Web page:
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How women have influenced hip-hop at 50 years old


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In 1981, Rasheeda Frost began a long-lasting association with hip-hop. She was a lively, inquisitive kindergarten student who was eager to touch and investigate whatever placed in front of her.

Rasheeda recalled her mother giving her a large, white box that was a record player that she would play nonstop without understanding why. Then, she claimed, her mother gave her a record by The Sugarhill Gang that had a vibrant cornucopia printed in the center.

“She must’ve just known hip-hop was embedded in me at such a young age,” the MTV reality star of “Love and Hip-Hop: Atlanta” stated.

The 5-year-old would dance until she was unable to do so any longer. “I played that record until I tore it up and scratched the record.”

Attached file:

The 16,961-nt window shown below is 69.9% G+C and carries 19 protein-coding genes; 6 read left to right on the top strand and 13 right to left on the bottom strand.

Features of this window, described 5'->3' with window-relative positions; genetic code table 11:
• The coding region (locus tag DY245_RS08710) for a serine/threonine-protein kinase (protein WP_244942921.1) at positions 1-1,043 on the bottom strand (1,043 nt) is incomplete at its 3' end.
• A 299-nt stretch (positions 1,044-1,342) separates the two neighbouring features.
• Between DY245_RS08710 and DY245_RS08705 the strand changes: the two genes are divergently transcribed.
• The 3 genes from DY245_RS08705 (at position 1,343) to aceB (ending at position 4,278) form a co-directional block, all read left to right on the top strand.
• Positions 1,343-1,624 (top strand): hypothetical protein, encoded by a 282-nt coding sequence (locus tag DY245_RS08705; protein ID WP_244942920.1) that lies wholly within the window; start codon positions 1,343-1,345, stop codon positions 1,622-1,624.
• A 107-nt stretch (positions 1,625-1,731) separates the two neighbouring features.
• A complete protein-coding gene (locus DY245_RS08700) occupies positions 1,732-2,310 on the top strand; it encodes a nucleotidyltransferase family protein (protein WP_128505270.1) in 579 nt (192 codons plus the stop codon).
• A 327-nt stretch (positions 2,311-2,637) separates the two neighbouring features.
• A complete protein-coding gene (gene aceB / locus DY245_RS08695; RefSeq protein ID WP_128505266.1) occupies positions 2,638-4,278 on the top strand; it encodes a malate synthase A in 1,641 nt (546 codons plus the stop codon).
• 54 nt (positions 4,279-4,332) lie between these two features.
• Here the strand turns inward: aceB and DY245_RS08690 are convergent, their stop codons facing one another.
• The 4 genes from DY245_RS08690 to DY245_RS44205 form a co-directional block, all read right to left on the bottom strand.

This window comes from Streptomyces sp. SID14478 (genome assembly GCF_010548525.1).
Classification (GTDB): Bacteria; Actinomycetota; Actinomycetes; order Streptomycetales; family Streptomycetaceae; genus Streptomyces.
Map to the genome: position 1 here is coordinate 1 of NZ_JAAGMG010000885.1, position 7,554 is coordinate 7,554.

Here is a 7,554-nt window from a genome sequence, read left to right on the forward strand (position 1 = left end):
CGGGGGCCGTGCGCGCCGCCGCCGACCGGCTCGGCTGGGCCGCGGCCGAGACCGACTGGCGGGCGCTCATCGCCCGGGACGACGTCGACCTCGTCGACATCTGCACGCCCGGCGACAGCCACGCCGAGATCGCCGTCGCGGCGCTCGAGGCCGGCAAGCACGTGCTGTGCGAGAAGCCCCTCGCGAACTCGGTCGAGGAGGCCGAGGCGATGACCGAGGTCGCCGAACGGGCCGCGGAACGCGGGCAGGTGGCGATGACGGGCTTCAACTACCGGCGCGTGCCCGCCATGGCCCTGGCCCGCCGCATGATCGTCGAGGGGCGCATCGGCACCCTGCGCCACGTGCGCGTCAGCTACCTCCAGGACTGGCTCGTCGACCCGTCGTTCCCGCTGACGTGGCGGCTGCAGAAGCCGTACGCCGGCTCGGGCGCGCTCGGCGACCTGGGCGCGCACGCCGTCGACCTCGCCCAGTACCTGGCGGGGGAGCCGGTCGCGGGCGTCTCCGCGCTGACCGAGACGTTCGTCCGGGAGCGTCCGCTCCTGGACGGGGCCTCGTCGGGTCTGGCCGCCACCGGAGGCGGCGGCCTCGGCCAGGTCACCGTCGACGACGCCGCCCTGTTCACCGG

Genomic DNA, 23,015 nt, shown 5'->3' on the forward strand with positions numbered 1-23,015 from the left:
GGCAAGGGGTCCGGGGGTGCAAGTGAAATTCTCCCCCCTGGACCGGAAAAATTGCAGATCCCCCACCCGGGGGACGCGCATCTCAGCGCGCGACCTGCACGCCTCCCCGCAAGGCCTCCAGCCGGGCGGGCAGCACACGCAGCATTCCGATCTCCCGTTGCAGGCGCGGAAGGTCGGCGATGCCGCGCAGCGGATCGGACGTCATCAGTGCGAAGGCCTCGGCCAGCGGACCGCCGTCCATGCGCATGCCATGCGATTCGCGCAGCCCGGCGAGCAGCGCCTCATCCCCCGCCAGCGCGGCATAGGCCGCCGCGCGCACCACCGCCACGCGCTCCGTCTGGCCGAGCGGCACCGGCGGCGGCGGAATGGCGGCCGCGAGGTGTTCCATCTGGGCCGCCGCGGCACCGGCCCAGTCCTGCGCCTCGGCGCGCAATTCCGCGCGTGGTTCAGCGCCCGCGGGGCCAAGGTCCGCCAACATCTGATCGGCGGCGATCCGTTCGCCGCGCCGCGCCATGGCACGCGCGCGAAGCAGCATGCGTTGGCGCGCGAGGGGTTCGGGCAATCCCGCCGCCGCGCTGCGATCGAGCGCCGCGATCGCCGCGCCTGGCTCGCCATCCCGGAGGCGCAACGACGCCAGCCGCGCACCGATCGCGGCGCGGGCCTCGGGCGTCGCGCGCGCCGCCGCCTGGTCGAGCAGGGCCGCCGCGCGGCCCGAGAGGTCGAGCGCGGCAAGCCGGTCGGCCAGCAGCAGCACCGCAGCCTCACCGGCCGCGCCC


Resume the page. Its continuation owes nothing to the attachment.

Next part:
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Frost became smitten with hip-hop. A male-centered and male-dominated genre is evident in the lyrics, music videos, and magazine covers. Despite this obstacle, Frost pursued her passion and joined the ranks of female rappers and emcees who battled misogyny, sexism, and patriarchy to change the course of hip-hop and pave the way for women to dominate the genre.

In order to succeed, Frost said, “I had to go out there and work three times as hard, make sure I’m respected, make sure I don’t get taken advantage of as a female, and really go hard for what I know and stand for something.”

Female rappers have been a part of hip-hop from its inception, with The Sequence releasing “Funk You Up” by an all-female group in 1979 and MC Sha-Rock performing with Funky 4+1 on “SNL” in 1980. In hip-hop, women have pushed for recognition and to define their identities.

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Women have evolved from dressing in a way that imitated men to owning their sexuality in songs to selling out stadiums for their own performances in the 50 years after DJ Kool Herc extended breaking at a back-to-school celebration. At the 50th anniversary of hip-hop, female rappers are seizing the spotlight while continuing to demand respect and deal with long-standing issues.

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